KULTURFAKTOID aside, this particular incidence in this particular establishment was particularly funny, as my girlfriend hails from Spain, which as anyone well-versed with cultural stereotypes in Europe can tell you, is the country which has perhaps a stereotype most antithetical to the Germans. Die Deutschen are engineering, well-mannered, and orderly, where as los españoles work from 9-2, break for siesta and return to work until eight. Which leads me to my next point. When I mentioned earlier that we were out for a late supper– I meant by accepted american standards. At 8:30 in Spain, not even the elderly have sat down to supper. Expect to eat with your university buddies at around 12 or 1.
After ordering ourselves some pizzas and some drinks off the menu, we notice that Happy Hour begins at nine PM. Because both diners hailed from countries with struggling economies (‘muruka and Europe, or at least the providence of Spain), we obviously hailed our waitress as soon as possible. What I thought was a completely reasonable request—to return to the kitchen and say something to the effect of “nevermind”– was apparently an appalling breech of protocol: “It’s already in the computers! That’s not possible, it’s just not possible, we cannot make exceptions like this”.
This embarrassing faux pas (!!!) would have probably been swept under the rug, were it not for the hilarious dialogue that ensued between Spain and the Germany (here both parties are represented by platonic ideal, much like the foul and unsportsmanlike behaviour of Holland’s national team in the 2010 World Cup represented the values and moral worth of their entire country). Spain tried to reason with the waitress with several different lines of argument, presumably trying either to “Deutschpañole” (personal coinage) her into submission or simply run the clock until nine o’clock. All the while I sat back and enjoyed a moment of genuine cultural conflict: In post-war Germany, conversation with members of society that are not your friends, family, or buddies is meant to be formal, efficient, and most of all without conflict. Effectively, no always means no and there are absolutely no exceptions so why are you even asking didn’t you read the social contract. It probably goes without saying that’s not the case in Spain. It also goes without saying that conversation for which we endured so much scrutiny yielded no happy hour prices. But that didn’t stop my friend asking about them one last time when the waitress brought us the bill.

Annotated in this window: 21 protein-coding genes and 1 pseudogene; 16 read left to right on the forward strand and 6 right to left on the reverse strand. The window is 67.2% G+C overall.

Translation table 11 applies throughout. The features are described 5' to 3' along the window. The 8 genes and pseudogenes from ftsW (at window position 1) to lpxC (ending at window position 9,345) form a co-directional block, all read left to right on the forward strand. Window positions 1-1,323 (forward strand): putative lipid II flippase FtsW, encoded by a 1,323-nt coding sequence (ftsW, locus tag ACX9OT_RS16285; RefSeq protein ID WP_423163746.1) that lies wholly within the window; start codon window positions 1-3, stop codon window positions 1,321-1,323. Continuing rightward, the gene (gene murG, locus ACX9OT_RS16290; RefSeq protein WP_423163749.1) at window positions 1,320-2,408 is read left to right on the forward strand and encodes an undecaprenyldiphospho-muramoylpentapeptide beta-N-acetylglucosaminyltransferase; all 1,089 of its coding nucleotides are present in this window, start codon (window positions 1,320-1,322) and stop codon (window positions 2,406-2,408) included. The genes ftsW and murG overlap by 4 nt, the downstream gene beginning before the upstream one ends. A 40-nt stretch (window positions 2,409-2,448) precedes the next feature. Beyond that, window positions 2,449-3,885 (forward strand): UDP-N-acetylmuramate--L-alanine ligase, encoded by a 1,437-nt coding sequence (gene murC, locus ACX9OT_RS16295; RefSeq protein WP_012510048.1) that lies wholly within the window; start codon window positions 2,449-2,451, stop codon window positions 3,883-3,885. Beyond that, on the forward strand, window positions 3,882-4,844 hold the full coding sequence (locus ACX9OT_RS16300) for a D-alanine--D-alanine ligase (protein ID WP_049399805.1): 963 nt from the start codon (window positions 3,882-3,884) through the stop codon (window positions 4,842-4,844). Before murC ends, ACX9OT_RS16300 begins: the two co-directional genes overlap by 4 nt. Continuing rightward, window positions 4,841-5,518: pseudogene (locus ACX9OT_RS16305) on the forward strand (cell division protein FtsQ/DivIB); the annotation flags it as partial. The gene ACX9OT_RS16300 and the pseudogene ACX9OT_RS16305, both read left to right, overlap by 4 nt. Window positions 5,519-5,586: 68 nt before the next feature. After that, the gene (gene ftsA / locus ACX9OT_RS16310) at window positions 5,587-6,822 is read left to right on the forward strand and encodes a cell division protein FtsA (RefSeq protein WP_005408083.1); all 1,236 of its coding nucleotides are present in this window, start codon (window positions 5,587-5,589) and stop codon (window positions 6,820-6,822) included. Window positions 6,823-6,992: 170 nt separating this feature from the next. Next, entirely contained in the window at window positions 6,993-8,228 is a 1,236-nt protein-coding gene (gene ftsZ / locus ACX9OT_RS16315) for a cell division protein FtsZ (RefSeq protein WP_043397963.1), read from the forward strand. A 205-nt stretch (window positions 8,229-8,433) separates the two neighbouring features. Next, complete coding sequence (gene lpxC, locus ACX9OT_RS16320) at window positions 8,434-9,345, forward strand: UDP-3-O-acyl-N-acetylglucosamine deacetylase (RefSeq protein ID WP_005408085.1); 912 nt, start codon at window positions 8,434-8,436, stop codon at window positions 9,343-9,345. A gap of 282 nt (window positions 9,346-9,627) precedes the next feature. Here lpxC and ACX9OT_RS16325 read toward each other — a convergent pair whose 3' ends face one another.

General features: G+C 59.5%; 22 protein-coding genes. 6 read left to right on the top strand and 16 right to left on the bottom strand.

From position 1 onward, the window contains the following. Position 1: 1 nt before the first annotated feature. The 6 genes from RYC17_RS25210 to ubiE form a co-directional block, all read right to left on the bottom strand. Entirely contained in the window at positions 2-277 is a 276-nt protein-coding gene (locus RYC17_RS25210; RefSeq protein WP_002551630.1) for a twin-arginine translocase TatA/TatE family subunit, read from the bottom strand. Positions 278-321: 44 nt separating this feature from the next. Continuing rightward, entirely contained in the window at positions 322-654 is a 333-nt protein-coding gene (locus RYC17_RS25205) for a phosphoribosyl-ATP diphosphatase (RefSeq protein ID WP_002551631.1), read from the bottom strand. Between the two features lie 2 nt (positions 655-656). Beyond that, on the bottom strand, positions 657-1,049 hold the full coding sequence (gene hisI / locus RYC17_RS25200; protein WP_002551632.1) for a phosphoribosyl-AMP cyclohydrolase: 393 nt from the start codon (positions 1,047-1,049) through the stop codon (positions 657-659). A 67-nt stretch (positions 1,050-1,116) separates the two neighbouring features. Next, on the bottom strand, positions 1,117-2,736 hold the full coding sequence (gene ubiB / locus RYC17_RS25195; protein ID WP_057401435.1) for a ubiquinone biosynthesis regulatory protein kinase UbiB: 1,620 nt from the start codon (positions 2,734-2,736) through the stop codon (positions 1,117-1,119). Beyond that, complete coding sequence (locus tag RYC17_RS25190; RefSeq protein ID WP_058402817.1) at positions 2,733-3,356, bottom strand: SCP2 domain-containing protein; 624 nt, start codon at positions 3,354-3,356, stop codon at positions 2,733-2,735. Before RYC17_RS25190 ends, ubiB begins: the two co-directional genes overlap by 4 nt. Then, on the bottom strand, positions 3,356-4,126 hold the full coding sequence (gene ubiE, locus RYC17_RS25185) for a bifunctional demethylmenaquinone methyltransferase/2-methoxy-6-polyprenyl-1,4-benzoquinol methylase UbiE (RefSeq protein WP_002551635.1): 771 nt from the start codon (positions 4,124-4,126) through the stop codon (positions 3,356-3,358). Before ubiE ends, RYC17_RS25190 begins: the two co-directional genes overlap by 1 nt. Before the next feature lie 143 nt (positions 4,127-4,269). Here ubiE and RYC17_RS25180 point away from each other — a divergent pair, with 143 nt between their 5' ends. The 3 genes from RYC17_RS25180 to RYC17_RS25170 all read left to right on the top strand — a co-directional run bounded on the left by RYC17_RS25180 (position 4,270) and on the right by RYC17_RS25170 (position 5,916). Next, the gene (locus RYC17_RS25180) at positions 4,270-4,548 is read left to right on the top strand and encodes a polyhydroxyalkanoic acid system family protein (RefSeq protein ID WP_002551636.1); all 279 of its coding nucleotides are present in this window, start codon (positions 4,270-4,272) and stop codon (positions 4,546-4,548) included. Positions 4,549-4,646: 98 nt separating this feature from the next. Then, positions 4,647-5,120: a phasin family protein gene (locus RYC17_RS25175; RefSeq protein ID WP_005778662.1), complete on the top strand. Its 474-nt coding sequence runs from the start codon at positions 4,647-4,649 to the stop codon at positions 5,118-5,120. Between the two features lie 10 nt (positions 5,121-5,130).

I have come to a breakthrough in my dealing with this subject though. I’ve learned to accept cliches. We can laugh at cliches. What I reject, are stereotypes, because it is stereotypes that narrow one’s perception while venerate discrimination. People don’t laugh about stereotypes, because when people share stereotypes, they are diminishing you by effectively establishing that you don’t fit into their world view. It’s all about attitude and delivery, which is coincidentally the motto of this Washington establishment, Pizza with Attitude.
As an American in 2011, the European cliche is that:
- I drive everywhere because we are dependent on gasoline
- I eat McDonalds on a regular basis because of my poor conception of diet and my beloved corrupt food industry
- I drink beerwater because it’s American
- I can’t speak any foreign languages because I am in favor of keeping any further immigrants out of a country built on the indiscriminate sharing of upward mobility, and,
- I LOVE capitalism
In my case, only one of these is true (hint: I love my bike, salads, micro brews, the German language, Mexican workers, and Adam Smith).